Fast forwarding, the Great Recession hit during what should’ve been Gen Jonesers’ strongest earning years, the heart of their 40s and early 50s. Many lost jobs and livelihoods during that time and have struggled to recover. Some have never recovered. Gen Jonesers are now hurtling toward what have been considered traditional retirement years; most are within 10-15 years of that time. But as I have written often on this blog…, America faces a retirement funding crisis of major proportions.

Gen Jonesers are in the bull’s-eye of that retirement funding crisis, as will become evident during the next decade. In terms of its entrance into the labor market, this age group is the first to fully experience the widening wealth gap that began in the 1980s and continues to this day. Absent dramatic changes in the American economic structure — likely through some combination of civic leadership, public policy, and political voice — we are a preview of things to come.

Overall, the march of time brings a mix of ordinary and extraordinary life challenges. Job losses and career setbacks have emotional as well as financial impacts. Illnesses and deaths are a part of life, but no less difficult because of their inevitability. As many regular readers of this blog know, various forms of abuse can exact a significant toll and have cumulative effects.

Looking ahead

So what is it to be? A rich midlife with impact-making encore contributions, or remaining years spent pinching pennies and recovering from setbacks? Of course, the reality for most Gen Jonesers will be somewhere in between, replete with individual stories and circumstances. After all, there is no one-size-fits-all playbook for midlife and beyond.

With all that said, here is a cluster of framing ideas for our consideration, some possible ways for us to leave it all out on the field:

Legacy work — It starts with legacy work. Again from 2016:

By “legacy work” I mean our core contributions and accomplishments, the stuff we’d like to be remembered for in the longer run and by people we care about. In the realm of vocation, it may involve creative or intellectual work, achievement in business, service to others, building something, activism and social change work, or some type of innovation or invention.

…(O)ne’s legacy work need not be vocational in nature. It can include parenting, caregiving, an engaging avocation, a deeply meaningful hobby, or charitable work. For some, a “day job” may pay the bills, but an unrelated project or endeavor brings the deeper meaning.

Community — In recent years, loneliness has been labeled an epidemic and a public health crisis by health experts. (See recent pieces in the Washington Post and New York Times for more.) Part of the answer is to build and maintain genuine communities. These communities can be grounded in geography (e.g., neighborhood), shared interests and activities (e.g., vocations, avocations, hobbies), or shared values (e.g., social and faith beliefs). The care and feeding of communities and those within them require intention and commitment.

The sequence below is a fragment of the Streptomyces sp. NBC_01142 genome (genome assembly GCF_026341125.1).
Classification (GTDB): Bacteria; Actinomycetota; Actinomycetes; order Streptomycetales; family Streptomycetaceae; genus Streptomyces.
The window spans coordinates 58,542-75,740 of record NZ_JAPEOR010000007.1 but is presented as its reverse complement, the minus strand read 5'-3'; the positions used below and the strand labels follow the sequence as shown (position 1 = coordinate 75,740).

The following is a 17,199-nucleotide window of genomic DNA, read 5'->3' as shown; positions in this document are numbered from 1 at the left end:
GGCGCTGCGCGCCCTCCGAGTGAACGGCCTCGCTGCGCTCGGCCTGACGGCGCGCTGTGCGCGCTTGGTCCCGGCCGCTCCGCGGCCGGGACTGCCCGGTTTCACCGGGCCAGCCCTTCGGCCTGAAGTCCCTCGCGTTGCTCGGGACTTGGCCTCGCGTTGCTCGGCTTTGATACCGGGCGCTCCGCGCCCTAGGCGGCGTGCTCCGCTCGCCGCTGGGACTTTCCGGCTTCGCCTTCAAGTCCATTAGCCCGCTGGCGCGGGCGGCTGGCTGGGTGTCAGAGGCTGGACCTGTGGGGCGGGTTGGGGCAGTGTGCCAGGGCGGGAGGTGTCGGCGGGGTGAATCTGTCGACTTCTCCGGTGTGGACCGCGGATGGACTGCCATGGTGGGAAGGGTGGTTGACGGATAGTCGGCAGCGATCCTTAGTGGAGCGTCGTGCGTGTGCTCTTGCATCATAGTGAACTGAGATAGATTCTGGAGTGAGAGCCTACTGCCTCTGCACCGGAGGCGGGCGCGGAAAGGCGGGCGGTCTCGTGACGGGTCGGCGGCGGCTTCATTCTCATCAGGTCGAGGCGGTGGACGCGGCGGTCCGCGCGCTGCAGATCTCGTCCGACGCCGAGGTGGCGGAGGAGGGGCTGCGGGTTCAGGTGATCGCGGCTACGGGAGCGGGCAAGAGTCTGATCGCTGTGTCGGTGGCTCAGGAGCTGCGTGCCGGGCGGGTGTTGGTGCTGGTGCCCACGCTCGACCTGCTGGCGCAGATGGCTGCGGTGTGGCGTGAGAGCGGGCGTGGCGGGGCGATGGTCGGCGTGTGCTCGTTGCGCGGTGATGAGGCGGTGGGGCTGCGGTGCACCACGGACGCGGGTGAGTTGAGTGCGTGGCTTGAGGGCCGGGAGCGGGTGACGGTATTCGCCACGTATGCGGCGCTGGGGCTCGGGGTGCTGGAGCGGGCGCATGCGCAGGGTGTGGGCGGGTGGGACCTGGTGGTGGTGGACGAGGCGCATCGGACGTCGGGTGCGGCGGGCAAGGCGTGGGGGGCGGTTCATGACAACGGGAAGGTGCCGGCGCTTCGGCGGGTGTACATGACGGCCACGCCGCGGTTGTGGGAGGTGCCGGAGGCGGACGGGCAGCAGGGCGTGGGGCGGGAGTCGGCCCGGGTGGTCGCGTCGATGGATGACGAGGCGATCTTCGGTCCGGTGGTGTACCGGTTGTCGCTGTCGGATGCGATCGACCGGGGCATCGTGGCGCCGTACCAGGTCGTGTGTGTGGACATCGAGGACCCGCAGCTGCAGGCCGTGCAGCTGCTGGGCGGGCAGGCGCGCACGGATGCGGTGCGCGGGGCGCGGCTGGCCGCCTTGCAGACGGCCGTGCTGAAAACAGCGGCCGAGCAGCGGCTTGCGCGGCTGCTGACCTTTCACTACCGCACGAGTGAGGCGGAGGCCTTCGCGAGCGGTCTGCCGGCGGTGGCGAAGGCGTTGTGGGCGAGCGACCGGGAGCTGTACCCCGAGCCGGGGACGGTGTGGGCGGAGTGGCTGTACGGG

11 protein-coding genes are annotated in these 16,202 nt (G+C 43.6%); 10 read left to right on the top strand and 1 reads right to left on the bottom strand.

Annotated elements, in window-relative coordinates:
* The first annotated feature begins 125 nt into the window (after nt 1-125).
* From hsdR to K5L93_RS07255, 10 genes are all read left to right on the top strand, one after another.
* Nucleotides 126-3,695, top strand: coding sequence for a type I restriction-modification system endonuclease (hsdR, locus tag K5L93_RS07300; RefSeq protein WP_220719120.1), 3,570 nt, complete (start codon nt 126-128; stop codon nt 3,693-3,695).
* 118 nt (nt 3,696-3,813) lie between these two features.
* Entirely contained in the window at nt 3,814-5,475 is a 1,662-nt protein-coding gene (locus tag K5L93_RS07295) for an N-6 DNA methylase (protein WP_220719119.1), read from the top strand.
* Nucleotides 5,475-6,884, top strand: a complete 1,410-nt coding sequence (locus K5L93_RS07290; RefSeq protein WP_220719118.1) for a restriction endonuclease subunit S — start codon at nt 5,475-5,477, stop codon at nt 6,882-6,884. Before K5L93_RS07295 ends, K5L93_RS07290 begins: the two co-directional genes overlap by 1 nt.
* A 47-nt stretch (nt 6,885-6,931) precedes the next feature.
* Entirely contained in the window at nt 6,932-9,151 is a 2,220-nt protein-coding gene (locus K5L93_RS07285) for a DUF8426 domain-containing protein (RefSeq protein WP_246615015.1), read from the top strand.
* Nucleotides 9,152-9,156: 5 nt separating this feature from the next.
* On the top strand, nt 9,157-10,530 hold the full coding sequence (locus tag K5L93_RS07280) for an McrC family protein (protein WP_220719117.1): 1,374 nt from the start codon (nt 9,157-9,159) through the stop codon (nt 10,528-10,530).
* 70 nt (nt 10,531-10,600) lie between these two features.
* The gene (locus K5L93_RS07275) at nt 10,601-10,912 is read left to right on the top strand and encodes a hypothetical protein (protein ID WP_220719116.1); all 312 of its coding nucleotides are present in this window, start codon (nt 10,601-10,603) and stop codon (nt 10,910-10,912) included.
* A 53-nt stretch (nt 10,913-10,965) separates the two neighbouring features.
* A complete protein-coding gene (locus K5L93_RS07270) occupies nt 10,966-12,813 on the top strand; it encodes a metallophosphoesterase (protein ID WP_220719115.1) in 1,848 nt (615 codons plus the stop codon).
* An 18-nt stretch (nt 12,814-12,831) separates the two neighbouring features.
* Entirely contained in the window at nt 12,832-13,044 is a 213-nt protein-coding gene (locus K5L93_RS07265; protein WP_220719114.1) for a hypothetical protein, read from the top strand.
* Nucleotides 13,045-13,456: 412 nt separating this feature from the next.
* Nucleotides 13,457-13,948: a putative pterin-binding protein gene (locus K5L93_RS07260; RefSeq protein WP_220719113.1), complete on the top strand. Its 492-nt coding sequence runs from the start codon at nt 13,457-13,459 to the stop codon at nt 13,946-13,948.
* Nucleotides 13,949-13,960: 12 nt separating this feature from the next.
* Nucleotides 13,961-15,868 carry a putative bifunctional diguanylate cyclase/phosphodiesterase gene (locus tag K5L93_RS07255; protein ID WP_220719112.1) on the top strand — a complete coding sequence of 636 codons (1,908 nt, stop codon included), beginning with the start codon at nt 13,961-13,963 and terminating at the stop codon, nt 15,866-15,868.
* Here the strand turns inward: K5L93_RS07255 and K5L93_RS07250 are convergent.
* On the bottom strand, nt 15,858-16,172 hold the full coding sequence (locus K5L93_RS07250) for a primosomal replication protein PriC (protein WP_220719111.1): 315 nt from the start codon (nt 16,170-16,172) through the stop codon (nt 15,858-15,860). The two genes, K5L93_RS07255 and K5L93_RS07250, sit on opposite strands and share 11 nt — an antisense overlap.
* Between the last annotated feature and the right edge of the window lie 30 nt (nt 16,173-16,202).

Recovery — By the time midlife hits, a lot of folks find themselves recovering from setbacks small and large. The big hits often involve fear, stress, and even trauma. Fortunately, for many there are paths to recovery. For example, even those experiencing post-traumatic stress, once thought to be extremely hard to treat, may heal via new healing modalities and even enter a phase known as post-traumatic growth.

Scarcity, generosity, and choices — Some very smart people are telling us that we face a long-term era of scarcity. Accordingly, our challenge may be to find ways to live good and meaningful lives during a time when resources (personal and global) are limited. As I see it, it will require letting go of some the values that led us to this place and reorienting our lives and lifestyles so that we are less about stuff and more about humanity. It will mean giving back and paying it forward, while defining abundance differently from the ways we have done so before.

Instructive on these points are the words of my late friend and pioneering adult educator John Ohliger (1926-2004), which appeared in a 1981 issue of his newsletter Second Thoughts:

My picture is of a future where we live more relaxed and more modest lives with an abundance of unmeasurable and infinitely available non-material (or better, trans-material) resources. All the travail and pressure we’re going through right now may be paving the way for that future. This future could be one where we will have a choice of “goodies”; not ones requiring scarce energy, minerals, or dollars; or ones permitting some people to get rich while others go hungry, but choices that we create with our own hearts and heads and hands among people we know and care for.